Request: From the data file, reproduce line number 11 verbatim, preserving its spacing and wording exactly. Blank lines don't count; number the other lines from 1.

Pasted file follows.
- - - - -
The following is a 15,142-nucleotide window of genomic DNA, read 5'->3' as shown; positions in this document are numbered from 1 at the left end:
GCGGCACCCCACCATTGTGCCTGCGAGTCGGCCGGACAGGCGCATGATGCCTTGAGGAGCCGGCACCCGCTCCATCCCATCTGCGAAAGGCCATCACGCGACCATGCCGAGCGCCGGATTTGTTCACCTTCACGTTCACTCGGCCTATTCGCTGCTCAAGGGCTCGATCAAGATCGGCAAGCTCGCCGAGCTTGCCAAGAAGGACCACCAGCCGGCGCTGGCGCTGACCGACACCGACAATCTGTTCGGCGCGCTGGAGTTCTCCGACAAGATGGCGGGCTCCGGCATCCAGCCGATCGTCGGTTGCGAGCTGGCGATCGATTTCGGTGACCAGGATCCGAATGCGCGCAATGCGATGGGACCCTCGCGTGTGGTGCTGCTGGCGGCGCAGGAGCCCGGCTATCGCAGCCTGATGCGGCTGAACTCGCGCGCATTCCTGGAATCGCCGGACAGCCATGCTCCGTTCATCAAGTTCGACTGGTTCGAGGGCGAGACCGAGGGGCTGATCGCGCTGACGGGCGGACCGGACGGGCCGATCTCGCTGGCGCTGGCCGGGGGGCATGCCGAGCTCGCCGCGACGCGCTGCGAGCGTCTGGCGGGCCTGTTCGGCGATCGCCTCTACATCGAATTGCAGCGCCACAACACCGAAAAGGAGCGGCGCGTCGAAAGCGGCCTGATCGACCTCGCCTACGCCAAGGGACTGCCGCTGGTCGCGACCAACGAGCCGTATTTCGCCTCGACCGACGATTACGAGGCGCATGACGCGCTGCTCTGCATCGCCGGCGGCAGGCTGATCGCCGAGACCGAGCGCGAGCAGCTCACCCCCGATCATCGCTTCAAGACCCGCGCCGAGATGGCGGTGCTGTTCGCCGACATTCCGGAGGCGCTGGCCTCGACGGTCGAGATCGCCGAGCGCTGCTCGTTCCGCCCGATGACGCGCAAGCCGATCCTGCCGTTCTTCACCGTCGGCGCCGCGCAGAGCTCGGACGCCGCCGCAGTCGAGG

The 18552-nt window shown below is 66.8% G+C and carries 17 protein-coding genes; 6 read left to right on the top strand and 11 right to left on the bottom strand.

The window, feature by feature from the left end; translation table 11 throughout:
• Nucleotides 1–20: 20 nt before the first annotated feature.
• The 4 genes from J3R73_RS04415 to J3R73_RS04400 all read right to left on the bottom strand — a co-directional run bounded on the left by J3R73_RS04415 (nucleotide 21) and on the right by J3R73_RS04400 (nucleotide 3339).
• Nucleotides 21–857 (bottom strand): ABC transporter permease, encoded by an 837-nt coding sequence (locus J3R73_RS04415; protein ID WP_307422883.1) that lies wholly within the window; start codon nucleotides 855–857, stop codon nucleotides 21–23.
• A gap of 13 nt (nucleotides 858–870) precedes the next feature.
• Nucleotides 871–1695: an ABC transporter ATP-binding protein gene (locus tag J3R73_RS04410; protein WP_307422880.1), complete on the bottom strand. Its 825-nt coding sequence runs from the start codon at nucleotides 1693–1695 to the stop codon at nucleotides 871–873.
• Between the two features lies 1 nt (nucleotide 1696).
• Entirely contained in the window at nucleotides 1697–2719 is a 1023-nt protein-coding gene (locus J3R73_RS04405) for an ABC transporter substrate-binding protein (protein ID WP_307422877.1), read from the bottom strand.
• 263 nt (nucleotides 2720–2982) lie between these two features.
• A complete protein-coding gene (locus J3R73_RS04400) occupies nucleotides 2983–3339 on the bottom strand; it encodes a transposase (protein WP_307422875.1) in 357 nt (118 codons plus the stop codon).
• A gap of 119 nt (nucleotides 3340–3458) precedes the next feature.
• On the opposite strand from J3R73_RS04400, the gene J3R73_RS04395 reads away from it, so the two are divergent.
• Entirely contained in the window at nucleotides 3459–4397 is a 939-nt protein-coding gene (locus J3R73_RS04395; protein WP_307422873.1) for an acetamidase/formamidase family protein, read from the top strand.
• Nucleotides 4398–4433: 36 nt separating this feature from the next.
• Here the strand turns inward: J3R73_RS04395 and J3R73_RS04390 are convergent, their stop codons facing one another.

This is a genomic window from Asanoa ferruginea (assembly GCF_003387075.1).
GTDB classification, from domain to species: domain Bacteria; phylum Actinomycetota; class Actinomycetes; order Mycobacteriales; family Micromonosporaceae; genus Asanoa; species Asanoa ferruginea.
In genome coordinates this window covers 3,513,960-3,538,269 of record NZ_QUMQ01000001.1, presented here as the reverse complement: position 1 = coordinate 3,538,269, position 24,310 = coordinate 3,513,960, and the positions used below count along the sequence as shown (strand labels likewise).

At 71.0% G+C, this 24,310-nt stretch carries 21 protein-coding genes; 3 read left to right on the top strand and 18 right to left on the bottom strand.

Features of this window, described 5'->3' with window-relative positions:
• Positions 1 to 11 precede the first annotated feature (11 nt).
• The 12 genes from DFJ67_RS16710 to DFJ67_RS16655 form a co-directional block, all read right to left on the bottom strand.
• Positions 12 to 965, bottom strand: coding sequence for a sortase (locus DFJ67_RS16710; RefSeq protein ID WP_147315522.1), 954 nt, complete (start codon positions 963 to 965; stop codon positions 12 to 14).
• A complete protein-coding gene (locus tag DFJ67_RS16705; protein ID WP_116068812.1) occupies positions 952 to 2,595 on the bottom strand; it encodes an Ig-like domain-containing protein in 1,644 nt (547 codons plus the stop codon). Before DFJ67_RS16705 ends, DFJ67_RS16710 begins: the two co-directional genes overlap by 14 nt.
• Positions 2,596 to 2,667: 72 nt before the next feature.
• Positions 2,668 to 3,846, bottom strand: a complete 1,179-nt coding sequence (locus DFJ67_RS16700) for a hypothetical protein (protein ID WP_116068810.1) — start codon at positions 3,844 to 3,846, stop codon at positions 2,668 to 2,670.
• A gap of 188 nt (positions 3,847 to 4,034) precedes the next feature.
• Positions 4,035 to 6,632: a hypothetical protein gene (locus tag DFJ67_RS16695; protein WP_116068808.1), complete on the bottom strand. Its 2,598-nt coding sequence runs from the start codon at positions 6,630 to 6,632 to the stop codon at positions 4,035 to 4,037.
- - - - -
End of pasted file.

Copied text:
• Entirely contained in the window at nucleotides 1697–2719 is a 1023-nt protein-coding gene (locus J3R73_RS04405) for an ABC transporter substrate-binding protein (protein ID WP_307422877.1), read from the bottom strand.